UPDATE: April 19, 2021: Citi wants to hire 1,100 private bankers and relationship managers, and another 1,200 technical and operational employees in Hong Kong and Singapore, as part of its strategy to boost its assets under management (AUM) in Asia to $450 billion by 2025, The Wall Street Journal reported Saturday.
To reach the goal, the bank would have to grow its AUM in Asia at about triple the 18% rate it has seen since 2015. The $450 billion figure would mark a 50% increase from the $300 billion in AUM Citi now holds in the region. The bank held about $255 billion in AUM in Asia in 2015, according to the Journal.
Citi announced Thursday it would exit retail banking operations in 13 markets. Leaving those markets would mean divesting most of its 223 branches and more than 17 million personal accounts, but the markets generated net zero income for the bank in 2020, the Journal reported.
“There’s some areas where, increasingly, you just need so much scale and you can’t play in all of them,” Peter Babej, CEO of Citi Asia Pacific, told the publication. “You’ve got to pick your spots.”
For its part, Citi, in the next two months, plans to submit an application for a securities license that would let it underwrite stock and bond sales in China and conduct trading for clients, a source told Bloomberg.
The goal is to get the businesses operating in 12 to 18 months, the source said, under a CEO soon to be named and a staff of 50, which the bank hopes to grow to 100.
- Citi’s net income tripled year over year — to $7.9 billion in 2021’s first quarter, from $2.5 billion in the same quarter last year, the bank reported Thursday.
- The bank announced it would begin to exit consumer banking in 13 markets in the Eastern Hemisphere — instead concentrating its efforts on four markets with high returns: Singapore, Hong Kong, the United Arab Emirates and London.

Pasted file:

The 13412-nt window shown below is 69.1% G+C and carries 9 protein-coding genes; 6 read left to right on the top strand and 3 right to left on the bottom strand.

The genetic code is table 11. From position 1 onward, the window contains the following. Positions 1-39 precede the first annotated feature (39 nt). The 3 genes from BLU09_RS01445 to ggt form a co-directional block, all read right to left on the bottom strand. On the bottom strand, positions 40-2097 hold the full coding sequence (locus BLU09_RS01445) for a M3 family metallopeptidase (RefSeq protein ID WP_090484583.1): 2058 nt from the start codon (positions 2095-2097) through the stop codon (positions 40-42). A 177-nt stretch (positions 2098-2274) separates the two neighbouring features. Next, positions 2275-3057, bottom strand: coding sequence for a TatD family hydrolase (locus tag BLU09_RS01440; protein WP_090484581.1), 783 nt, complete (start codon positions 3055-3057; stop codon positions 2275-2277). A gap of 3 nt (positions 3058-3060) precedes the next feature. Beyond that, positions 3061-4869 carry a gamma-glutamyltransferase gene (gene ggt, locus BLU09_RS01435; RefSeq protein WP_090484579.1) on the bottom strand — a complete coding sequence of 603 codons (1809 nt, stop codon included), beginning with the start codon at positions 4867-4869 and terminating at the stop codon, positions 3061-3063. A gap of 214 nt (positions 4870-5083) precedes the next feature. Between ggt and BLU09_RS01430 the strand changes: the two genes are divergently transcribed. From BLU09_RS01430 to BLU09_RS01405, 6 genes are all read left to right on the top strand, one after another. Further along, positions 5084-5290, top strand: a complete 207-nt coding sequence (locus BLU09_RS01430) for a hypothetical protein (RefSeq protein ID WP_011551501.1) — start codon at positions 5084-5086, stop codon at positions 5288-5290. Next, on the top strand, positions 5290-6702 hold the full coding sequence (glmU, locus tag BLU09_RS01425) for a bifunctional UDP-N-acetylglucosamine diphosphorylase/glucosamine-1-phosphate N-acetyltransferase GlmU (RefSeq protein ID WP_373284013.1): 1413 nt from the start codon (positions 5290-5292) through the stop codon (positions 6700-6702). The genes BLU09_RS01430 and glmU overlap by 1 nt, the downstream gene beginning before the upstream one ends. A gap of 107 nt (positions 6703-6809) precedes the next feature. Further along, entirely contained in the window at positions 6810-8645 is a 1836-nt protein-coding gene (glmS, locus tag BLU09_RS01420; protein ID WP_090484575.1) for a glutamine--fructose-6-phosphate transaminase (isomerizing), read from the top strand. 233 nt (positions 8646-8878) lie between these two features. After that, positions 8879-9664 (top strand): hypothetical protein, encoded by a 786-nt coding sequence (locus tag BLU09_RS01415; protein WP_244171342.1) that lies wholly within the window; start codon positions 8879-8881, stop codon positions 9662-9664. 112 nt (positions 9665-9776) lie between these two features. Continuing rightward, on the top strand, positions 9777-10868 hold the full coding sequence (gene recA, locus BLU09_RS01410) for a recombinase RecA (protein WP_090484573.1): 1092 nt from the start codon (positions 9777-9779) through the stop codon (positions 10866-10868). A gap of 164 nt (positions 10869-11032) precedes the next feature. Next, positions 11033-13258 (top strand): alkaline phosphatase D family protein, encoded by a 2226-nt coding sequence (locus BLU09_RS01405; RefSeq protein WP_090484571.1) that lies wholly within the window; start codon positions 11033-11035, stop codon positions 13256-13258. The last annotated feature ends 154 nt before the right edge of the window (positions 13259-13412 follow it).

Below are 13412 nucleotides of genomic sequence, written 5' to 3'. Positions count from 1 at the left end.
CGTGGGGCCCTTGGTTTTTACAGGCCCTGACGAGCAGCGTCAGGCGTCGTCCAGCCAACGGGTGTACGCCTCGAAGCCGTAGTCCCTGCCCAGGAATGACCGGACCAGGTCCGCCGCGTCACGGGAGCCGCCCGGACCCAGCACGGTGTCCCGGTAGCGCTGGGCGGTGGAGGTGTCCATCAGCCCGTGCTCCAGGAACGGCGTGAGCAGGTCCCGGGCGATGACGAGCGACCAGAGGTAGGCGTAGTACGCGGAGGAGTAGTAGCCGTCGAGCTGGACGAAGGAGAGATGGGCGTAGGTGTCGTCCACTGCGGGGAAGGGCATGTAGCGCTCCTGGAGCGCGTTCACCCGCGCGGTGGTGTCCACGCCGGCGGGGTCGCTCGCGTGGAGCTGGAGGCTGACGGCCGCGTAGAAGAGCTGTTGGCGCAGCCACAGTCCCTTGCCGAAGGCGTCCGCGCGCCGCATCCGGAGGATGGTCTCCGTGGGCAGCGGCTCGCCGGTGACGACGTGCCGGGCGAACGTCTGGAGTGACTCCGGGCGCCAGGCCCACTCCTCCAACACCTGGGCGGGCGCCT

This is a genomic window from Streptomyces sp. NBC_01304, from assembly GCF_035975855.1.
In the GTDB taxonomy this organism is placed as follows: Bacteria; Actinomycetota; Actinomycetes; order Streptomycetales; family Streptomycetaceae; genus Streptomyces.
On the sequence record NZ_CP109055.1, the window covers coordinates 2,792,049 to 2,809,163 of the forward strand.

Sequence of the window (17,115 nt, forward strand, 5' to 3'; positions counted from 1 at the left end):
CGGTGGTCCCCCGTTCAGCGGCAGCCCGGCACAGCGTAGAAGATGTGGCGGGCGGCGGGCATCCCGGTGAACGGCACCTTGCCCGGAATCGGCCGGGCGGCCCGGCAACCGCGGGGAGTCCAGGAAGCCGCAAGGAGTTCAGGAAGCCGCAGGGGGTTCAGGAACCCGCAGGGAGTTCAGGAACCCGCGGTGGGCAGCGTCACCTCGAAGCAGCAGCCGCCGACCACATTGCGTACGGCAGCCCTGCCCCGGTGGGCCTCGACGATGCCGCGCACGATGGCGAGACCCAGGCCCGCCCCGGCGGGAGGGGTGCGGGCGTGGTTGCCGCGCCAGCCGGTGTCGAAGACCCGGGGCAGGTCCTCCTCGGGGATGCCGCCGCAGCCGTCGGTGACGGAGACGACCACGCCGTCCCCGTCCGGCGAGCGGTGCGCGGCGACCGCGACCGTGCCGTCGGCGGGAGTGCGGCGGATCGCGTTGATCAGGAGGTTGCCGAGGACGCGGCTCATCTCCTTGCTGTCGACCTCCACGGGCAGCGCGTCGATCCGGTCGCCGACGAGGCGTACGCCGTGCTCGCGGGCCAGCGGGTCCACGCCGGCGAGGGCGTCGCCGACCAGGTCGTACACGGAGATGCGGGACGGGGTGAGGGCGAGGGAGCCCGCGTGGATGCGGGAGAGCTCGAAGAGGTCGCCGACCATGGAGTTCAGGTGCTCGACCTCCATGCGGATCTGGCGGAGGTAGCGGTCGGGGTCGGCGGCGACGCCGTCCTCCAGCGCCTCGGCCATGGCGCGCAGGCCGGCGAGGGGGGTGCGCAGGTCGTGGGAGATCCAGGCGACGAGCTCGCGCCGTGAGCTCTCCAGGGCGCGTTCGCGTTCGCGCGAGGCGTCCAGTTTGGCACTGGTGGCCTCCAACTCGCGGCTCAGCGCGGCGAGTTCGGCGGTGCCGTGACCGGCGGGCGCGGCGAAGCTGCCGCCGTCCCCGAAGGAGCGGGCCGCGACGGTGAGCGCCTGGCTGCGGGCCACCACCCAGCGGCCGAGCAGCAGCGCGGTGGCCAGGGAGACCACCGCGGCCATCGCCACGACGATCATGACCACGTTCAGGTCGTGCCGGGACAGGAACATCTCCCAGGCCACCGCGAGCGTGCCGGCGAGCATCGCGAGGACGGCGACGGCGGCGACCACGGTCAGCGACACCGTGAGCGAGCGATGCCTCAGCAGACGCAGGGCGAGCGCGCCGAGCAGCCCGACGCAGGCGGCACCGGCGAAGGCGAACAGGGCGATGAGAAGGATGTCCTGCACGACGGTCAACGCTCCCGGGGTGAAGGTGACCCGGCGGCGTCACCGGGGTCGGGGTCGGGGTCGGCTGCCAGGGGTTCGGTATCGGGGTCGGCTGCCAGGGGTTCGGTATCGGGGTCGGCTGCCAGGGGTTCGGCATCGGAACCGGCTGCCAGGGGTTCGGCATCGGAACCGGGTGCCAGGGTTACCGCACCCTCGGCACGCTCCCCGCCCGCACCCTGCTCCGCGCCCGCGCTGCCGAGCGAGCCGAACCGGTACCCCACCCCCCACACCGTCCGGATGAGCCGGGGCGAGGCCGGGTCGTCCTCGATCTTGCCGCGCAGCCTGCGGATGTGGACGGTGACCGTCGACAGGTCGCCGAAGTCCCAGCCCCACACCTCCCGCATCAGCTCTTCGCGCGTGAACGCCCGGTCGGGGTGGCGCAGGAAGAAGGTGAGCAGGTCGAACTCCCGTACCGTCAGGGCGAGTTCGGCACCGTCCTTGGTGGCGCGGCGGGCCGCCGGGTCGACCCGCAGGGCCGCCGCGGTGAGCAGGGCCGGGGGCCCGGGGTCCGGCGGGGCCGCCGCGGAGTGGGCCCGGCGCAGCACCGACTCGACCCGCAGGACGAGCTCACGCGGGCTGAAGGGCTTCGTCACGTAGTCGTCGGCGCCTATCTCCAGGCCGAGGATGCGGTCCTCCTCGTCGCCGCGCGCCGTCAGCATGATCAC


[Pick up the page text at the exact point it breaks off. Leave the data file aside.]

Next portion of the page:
- Citi’s revenue fell 7% to $19.3 billion from $20.7 billion. However, the bank saw a 46% increase in its investment-banking revenue, driven largely by $876 million the bank received in equity underwriting fees — much of which it credited to taking special-purpose acquisition companies (SPACs) public.
"It’s been a better-than-expected start to the year," Citi CEO Jane Fraser said in her first earnings report since taking the bank's top role.
The bank’s profit jumped 84% over the previous quarter. Originally $4.6 billion, the fourth-quarter total was adjusted downward by $323 million to account for losses related to last August’s errant transfer of $900 million in Revlon debt from the bank’s coffers to the cosmetics company’s lenders. Citi asked the lenders to return the money, but several refused, prompting the bank to sue. A federal judge in February, however, ruled the lenders don’t have to return the $504 million Citi is seeking. But a freeze on those funds remains in effect.
Not every segment of business had a stellar turn. Fixed-income trading revenue dropped 5%, beating expectations but falling short of respective 31% and 15% gains by rivals Goldman Sachs and JPMorgan Chase.
Revenue at Citi’s global consumer banking unit fell 14%, the bank said, ahead of unveiling a strategy to cut retail operations in 13 markets. Citi’s departure from consumer banking in such markets as South Korea, Thailand, the Philippines and Australia had been rumored since February. Thursday’s report indicates the bank also intends to cut its retail operations in India, China, Russia, Vietnam, Indonesia, Malaysia, Taiwan, Poland and Bahrain.
"As a result of the ongoing refresh of our strategy, we have decided that we are going to double down on wealth," Fraser said. "While the other 13 markets have excellent businesses, we don’t have the scale we need to compete. We believe our capital, investment dollars and other resources are better deployed against higher returning opportunities in wealth management and our institutional businesses in Asia."
Citi’s global consumer banking slump also included an 11% decrease in North American card revenue.
Expenses climbed 4% to $11.1 billion in the first quarter as Citi continues to update its risk management and internal control infrastructure to meet the demands of the Office of the Comptroller of the Currency (OCC). The regulator fined Citi $400 million in October after the bank’s history of using an amalgam of outdated software appeared to catch up with it.
The bank released $3.8 billion it had previously set aside as loan-loss reserves. That total is more than 2½ times the $1.5 billion in reserves Citi set free in the fourth quarter.